Traditional studies of mate selection have not addressed the question of how a marital correlation arises. The common assumption that assortative mating is based on phenotype has not been properly tested. Social background may be a major determinant of choice of spouse. We show how the collection of data on monozygotic (MZ) and dizygotic (DZ) twin pairs and their spouses, and estimation of all possible correlations between the twin pairs and their spouses, will allow these alternative hypotheses to be tested. Power simulations show that it will be feasible to resolve the contributions of phenotype and social background to mate selection for variables such as IQ, education, and attitudes for which the marital correlation is moderately high.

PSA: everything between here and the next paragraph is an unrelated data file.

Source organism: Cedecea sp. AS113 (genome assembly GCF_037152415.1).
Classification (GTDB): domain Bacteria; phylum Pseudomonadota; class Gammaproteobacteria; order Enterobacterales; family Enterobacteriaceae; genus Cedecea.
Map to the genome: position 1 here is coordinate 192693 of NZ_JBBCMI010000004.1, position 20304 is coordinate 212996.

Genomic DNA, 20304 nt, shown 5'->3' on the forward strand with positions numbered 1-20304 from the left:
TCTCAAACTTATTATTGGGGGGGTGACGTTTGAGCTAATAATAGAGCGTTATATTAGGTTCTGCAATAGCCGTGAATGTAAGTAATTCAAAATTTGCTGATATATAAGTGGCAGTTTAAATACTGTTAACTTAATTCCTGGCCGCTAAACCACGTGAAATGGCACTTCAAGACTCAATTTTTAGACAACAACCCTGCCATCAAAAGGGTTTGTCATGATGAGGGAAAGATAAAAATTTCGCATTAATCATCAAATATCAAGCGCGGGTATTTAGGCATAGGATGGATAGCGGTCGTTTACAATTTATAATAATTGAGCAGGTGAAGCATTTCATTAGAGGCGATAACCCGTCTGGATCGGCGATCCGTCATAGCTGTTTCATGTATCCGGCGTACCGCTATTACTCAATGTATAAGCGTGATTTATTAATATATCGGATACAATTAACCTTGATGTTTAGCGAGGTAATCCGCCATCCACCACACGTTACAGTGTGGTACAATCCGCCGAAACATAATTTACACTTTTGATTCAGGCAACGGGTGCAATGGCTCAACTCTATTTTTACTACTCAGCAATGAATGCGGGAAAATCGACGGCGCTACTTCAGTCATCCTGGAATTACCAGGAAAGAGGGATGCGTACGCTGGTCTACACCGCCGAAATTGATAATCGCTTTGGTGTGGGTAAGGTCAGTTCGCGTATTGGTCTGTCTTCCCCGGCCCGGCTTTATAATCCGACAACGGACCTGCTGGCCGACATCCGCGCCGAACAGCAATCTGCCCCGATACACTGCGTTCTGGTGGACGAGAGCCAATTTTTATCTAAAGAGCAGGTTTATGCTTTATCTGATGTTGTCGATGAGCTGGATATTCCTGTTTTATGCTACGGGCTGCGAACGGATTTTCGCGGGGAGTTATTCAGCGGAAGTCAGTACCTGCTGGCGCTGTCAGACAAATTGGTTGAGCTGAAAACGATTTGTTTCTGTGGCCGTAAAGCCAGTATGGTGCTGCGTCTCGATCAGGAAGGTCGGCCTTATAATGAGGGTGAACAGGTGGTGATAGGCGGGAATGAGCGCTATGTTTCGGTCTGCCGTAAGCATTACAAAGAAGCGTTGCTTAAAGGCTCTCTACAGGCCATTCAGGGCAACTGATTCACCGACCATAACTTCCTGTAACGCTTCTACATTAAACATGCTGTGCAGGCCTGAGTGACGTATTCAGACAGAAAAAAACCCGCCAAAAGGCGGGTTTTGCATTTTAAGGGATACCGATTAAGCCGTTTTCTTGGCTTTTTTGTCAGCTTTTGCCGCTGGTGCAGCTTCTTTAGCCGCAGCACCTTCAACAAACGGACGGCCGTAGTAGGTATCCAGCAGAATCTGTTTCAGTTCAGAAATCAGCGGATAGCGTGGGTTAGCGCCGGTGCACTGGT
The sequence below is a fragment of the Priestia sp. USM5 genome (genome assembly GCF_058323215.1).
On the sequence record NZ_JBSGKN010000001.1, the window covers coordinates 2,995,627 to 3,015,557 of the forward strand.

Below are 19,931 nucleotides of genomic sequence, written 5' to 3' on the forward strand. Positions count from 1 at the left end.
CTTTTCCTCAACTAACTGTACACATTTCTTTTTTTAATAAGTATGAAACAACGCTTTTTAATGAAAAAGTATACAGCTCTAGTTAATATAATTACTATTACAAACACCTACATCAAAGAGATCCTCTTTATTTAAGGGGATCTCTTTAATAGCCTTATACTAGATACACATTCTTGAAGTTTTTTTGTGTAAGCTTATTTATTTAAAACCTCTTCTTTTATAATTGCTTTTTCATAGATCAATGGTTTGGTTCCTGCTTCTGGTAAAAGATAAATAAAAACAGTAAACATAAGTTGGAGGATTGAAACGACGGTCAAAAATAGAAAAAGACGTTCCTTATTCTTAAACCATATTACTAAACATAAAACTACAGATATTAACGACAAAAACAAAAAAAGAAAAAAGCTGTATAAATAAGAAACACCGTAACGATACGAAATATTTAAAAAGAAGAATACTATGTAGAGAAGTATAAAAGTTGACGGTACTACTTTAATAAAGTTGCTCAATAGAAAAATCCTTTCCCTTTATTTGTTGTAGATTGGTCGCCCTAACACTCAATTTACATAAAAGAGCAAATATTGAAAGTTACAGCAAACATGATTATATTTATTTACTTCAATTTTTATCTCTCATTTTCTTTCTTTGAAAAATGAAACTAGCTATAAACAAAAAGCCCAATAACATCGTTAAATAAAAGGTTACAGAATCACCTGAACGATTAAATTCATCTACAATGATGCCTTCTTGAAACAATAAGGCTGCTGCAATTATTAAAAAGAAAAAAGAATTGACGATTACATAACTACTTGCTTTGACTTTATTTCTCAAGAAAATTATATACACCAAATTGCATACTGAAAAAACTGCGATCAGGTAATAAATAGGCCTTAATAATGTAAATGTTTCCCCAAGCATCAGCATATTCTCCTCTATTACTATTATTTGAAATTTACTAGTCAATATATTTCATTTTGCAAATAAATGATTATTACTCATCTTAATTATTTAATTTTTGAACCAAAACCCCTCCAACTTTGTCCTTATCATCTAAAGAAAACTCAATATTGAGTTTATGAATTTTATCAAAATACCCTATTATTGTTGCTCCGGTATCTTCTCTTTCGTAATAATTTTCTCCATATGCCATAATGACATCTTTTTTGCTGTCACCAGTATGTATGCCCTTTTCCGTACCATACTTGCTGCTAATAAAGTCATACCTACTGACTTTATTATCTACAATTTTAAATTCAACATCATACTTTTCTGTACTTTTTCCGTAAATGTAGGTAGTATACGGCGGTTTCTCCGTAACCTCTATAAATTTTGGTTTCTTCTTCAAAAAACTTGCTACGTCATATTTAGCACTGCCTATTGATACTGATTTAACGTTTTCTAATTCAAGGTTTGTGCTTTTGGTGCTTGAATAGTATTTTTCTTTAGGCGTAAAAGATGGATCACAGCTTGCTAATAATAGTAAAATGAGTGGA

Original languageEnglish
Pages (from-to)15-30
Number of pages16
JournalBehavior genetics
Issue number1
StatePublished - Jan 1985


  • mate selection
  • mixed homogamy
  • twins


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